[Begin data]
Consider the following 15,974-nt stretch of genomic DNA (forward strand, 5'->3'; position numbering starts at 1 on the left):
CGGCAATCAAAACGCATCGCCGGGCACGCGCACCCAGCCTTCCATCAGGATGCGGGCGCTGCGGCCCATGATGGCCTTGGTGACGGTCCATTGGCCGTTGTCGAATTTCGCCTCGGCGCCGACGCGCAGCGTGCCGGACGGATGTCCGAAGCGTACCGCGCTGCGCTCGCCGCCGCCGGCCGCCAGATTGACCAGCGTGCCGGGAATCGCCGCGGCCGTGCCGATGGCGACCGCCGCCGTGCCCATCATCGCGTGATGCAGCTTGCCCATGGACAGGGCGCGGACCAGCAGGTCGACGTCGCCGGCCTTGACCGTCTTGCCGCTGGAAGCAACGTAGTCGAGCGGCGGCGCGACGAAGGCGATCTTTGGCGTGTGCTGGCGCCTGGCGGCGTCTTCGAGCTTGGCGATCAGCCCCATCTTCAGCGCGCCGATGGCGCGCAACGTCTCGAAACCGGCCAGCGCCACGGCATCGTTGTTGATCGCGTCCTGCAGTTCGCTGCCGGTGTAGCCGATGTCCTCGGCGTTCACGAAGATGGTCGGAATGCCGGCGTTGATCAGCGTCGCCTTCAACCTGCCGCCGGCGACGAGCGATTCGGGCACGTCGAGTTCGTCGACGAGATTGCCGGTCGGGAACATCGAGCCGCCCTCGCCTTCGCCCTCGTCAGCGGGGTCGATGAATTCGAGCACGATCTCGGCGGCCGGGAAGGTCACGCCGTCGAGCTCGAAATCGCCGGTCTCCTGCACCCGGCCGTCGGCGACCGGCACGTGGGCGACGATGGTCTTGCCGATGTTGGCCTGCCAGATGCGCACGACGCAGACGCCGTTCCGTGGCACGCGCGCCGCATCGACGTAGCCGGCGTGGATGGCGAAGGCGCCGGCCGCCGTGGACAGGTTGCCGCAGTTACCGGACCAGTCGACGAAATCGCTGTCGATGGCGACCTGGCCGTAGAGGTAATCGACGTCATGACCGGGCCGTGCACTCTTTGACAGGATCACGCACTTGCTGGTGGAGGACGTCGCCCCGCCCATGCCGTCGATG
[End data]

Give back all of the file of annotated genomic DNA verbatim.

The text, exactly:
Consider the following 15,974-nt stretch of genomic DNA (forward strand, 5'->3'; position numbering starts at 1 on the left):
CGGCAATCAAAACGCATCGCCGGGCACGCGCACCCAGCCTTCCATCAGGATGCGGGCGCTGCGGCCCATGATGGCCTTGGTGACGGTCCATTGGCCGTTGTCGAATTTCGCCTCGGCGCCGACGCGCAGCGTGCCGGACGGATGTCCGAAGCGTACCGCGCTGCGCTCGCCGCCGCCGGCCGCCAGATTGACCAGCGTGCCGGGAATCGCCGCGGCCGTGCCGATGGCGACCGCCGCCGTGCCCATCATCGCGTGATGCAGCTTGCCCATGGACAGGGCGCGGACCAGCAGGTCGACGTCGCCGGCCTTGACCGTCTTGCCGCTGGAAGCAACGTAGTCGAGCGGCGGCGCGACGAAGGCGATCTTTGGCGTGTGCTGGCGCCTGGCGGCGTCTTCGAGCTTGGCGATCAGCCCCATCTTCAGCGCGCCGATGGCGCGCAACGTCTCGAAACCGGCCAGCGCCACGGCATCGTTGTTGATCGCGTCCTGCAGTTCGCTGCCGGTGTAGCCGATGTCCTCGGCGTTCACGAAGATGGTCGGAATGCCGGCGTTGATCAGCGTCGCCTTCAACCTGCCGCCGGCGACGAGCGATTCGGGCACGTCGAGTTCGTCGACGAGATTGCCGGTCGGGAACATCGAGCCGCCCTCGCCTTCGCCCTCGTCAGCGGGGTCGATGAATTCGAGCACGATCTCGGCGGCCGGGAAGGTCACGCCGTCGAGCTCGAAATCGCCGGTCTCCTGCACCCGGCCGTCGGCGACCGGCACGTGGGCGACGATGGTCTTGCCGATGTTGGCCTGCCAGATGCGCACGACGCAGACGCCGTTCCGTGGCACGCGCGCCGCATCGACGTAGCCGGCGTGGATGGCGAAGGCGCCGGCCGCCGTGGACAGGTTGCCGCAGTTACCGGACCAGTCGACGAAATCGCTGTCGATGGCGACCTGGCCGTAGAGGTAATCGACGTCATGACCGGGCCGTGCACTCTTTGACAGGATCACGCACTTGCTGGTGGAGGACGTCGCCCCGCCCATGCCGTCGATG